You Knew I Was A Scorpion When You Took Me In

Two things that I love are schadenfreude and pointing out magical thinking. Tuesday was a banner day for both.

For the last few years, in the hands of the Democrats, the first day of a new Congress had been a simple vote, the swearing in of the new Congress, and then it was on to the celebrations. In the hands of the GOP, it was a slog of a shit show with nothing accomplished and no path to move forward.

Our Fearless Leader covered the voting progress and outcomes. I’ll be honest:  I’m only here for the schadenfreude. Let me get this out of my system–I was giddy on Tuesday as things got worse and worse for Kevin McCarthy. And I wasn’t alone—I had the House Democratic Caucus for company:

There were several tweets from Democrats bringing popcorn to the proceedings—here’s one of many:

I’ll let Brendan Boyle close out the schadenfreude section:

You probably saw the reports about the meeting the House GOP caucus had on Tuesday morning which included both yelling and profanity, but it turns out that the magical thinking began then, too. One branch of it was centered on the belief that the Democrats were going to get bored and leave, and by doing so, lower the vote threshold for McCarthy to win the speakership.

Here’s a sampling:

The political director for ABC didn’t even bother with a source—he just started his own rumor:

Remember:  actual reporting on policies is hard work and tedious. Covering a circus is more fun, so why not try to sway the narrative to your favored outcome?

I didn’t buy any of that, and my skepticism was validated:

I was curious about where that fake news came from, and we were all curious about why Paul Gosar and Matt Gaetz were huddling with AOC. As it turned out, the rumor came from McCarthy, who told people at the morning meeting that he knew the Democrats would eventually leave the chamber and reduce the number of votes he needed. But you and I know that was never going to happen because of this:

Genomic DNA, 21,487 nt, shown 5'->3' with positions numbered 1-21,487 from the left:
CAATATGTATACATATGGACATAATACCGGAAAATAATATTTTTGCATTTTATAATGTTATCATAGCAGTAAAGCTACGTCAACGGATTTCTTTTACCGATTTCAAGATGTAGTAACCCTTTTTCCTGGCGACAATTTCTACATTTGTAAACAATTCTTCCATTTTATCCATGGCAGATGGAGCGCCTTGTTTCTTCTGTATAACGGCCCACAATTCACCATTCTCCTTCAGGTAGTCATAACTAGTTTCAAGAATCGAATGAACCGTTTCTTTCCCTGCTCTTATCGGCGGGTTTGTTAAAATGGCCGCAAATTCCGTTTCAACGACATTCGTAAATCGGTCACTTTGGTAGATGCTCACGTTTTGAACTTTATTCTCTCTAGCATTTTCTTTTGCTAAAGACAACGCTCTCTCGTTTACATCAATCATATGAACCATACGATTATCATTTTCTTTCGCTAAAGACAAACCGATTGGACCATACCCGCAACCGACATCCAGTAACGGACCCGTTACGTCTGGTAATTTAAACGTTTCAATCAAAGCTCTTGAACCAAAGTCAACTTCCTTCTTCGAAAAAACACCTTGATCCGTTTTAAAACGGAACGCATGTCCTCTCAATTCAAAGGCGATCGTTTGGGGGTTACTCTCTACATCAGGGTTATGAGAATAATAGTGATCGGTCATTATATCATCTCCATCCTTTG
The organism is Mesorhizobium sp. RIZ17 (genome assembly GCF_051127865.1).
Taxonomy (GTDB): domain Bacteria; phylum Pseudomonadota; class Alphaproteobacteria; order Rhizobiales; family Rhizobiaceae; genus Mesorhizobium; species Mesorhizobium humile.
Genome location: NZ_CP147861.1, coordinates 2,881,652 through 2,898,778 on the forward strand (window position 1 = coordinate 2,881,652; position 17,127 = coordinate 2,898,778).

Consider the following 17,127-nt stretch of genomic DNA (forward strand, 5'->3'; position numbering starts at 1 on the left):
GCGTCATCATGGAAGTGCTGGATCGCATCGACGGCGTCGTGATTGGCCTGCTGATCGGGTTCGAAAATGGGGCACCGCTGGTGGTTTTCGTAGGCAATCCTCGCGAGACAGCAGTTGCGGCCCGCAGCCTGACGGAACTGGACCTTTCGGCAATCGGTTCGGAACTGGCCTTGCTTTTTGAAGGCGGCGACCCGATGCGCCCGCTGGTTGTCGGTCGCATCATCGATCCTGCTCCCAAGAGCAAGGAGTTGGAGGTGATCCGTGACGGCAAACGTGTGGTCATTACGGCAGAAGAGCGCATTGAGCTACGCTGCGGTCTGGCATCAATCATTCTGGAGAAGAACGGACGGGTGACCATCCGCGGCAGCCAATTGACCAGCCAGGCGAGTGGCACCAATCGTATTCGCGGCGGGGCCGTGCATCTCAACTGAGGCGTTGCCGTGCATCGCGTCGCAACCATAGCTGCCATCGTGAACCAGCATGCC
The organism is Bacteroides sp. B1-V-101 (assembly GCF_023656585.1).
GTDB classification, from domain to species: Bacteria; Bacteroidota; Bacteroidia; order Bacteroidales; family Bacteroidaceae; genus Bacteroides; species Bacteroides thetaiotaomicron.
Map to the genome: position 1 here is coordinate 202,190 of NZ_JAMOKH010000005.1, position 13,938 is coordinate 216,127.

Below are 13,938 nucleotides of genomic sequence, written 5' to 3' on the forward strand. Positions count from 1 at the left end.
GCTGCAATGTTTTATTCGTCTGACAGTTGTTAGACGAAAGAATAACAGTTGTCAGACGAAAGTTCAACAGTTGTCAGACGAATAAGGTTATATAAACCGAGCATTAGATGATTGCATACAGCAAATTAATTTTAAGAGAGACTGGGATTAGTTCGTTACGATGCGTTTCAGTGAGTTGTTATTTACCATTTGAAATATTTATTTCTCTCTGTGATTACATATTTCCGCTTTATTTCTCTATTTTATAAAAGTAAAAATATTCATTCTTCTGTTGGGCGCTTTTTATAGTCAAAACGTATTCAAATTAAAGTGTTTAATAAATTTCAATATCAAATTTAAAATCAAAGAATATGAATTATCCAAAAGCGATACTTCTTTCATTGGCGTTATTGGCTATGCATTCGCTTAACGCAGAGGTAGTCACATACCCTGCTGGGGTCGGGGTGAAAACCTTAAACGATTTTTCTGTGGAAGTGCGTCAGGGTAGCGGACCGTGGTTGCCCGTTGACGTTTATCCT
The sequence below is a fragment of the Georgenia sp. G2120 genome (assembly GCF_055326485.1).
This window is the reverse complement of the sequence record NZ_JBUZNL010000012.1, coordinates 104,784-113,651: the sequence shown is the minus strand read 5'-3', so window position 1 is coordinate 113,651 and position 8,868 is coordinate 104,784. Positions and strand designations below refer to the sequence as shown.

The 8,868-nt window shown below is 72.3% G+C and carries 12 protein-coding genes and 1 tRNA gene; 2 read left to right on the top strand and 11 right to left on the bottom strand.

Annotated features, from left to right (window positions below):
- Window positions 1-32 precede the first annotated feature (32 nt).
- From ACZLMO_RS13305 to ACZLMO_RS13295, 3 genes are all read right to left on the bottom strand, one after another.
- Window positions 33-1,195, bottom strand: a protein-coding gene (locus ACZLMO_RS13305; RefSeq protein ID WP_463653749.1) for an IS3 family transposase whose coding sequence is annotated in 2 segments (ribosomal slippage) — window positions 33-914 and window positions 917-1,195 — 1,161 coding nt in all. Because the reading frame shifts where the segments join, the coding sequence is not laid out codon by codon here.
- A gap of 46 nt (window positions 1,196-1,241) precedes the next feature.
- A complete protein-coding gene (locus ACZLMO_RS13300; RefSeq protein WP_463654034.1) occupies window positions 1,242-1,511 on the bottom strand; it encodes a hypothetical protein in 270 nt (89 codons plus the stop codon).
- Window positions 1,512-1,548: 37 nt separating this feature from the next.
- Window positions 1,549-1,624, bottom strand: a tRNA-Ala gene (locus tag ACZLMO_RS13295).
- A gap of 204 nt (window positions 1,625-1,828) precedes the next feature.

There was a second avenue of magical thinking at work—the belief that the prime time FOX News anchors would shame the recalcitrant Circus Caucus members back into line:

I watched Tucker last night. He threw McCarthy under the bus. Magical thinking doesn’t work.

Other Republicans had reached the bargaining step in their grieving process. They had a different angle on magical thinking:

And this:

Ah, the fabled coalition government. And the weird thing is that that’s actually not entirely magical thinking—if the GOP is willing to vote for Hakeem Jeffries. Otherwise, there is zero chance the Democrats are going to save the GOP’s bacon—nor should they.

McCarthy is done in GOP leadership. He cozied up to the people who tried to overthrow the government even as his initial reaction was to condemn it and TFG, and fully expected them to follow along behind him simply because he felt he’d earned the position. Even seeing them up close and personal for years, he still believed they’d be loyal to him.

But if they couldn’t be loyal to the country which paid their salaries, why would they be loyal to him? He knows their only goal is destruction—they are radicals, and the Latin root of the word is, well, “root”. Radicals are people who want to pull things up by the roots. He couldn’t give them committee chairs and hold the rest of the caucus, and he can’t be Speaker without the Circus Caucus.

McCarthy knew they were scorpions when he took them in. I have no sympathy for him. I’ll be over here with my popcorn.

Here’s a musical version of the title story that’s worth your time:

2 thoughts on “You Knew I Was A Scorpion When You Took Me In

  1. The feeble response I’ve seen more than once on message boards is that the Republican fecklessness is proof that the Republican party is the big tent party that welcomes robust debate, and it’s the Democrats who are all falling in line like a bunch of commie-socialist-fascist-dictator-wannabes. (No, it doesn’t make sense.)

Comments are closed.